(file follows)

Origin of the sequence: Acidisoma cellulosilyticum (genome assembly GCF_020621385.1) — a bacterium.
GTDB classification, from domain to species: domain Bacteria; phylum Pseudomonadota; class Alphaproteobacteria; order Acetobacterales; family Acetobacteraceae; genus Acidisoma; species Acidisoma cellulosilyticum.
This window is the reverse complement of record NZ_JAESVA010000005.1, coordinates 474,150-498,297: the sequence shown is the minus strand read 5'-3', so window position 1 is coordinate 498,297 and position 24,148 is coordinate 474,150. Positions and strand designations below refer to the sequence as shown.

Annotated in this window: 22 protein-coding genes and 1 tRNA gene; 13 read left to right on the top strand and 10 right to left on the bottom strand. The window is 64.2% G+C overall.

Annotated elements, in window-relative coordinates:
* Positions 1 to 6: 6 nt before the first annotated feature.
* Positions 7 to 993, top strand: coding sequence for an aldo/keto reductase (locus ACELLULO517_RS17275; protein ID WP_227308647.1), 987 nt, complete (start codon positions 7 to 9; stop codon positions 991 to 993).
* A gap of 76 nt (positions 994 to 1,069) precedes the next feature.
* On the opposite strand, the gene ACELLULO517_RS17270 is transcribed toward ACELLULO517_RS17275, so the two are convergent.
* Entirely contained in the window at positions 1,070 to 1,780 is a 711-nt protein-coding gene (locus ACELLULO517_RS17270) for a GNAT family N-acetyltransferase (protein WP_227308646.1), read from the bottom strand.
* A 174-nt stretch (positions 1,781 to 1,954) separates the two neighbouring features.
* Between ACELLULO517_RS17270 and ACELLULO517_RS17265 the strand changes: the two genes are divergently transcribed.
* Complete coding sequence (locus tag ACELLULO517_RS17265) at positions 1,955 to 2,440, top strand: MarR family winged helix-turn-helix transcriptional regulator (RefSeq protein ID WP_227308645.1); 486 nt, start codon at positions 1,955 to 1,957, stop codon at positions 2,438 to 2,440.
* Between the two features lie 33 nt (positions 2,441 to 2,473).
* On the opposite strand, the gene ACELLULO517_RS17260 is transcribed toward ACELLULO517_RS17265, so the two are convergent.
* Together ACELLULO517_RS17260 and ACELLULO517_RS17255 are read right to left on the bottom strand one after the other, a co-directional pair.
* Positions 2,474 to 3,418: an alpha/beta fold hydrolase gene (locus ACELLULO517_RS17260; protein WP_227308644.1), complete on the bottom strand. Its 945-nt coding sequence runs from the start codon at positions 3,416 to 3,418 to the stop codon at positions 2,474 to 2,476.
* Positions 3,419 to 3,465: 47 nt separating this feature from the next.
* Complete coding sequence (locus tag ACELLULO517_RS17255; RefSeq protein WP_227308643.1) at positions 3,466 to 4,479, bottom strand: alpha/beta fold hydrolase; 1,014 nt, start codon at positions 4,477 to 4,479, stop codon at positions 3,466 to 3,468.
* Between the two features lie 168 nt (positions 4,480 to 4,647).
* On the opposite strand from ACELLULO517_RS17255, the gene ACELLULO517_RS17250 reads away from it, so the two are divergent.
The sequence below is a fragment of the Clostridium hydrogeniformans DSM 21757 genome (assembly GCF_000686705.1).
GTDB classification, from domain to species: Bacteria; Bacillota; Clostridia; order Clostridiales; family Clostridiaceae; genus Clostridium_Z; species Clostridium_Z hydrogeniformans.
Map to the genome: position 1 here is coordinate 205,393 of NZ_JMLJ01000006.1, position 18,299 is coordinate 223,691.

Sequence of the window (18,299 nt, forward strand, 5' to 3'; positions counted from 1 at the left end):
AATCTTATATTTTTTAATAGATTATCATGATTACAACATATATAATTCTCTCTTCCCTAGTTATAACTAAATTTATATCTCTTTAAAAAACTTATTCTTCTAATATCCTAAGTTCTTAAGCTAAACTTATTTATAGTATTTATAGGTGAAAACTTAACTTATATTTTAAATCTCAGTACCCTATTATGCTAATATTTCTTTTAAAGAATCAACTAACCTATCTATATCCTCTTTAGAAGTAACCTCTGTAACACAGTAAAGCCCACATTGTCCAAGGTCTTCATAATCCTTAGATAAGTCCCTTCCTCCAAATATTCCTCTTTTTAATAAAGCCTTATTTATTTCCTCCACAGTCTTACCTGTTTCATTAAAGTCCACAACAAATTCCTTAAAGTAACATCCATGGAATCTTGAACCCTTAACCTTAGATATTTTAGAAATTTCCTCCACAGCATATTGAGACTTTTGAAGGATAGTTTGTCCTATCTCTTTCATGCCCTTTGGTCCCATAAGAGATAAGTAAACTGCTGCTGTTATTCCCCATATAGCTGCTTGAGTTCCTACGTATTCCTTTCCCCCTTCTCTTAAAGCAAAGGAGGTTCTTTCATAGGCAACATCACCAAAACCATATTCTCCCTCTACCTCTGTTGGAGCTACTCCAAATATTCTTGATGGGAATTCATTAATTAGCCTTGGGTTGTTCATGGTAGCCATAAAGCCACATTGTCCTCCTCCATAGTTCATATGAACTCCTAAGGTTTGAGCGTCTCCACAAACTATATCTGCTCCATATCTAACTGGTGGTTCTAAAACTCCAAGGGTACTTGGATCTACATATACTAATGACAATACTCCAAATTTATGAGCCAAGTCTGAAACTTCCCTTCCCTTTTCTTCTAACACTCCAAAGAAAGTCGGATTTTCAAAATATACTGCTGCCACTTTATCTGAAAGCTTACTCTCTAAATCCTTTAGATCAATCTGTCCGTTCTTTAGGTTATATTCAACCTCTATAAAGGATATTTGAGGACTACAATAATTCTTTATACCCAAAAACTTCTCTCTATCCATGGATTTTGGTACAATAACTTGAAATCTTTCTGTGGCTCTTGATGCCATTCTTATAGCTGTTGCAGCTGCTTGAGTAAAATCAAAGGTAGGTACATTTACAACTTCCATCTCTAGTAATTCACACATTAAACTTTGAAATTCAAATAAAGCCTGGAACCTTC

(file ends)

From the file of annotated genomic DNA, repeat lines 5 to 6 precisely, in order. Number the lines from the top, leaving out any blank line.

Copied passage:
Annotated elements, in window-relative coordinates:
* Positions 1 to 6: 6 nt before the first annotated feature.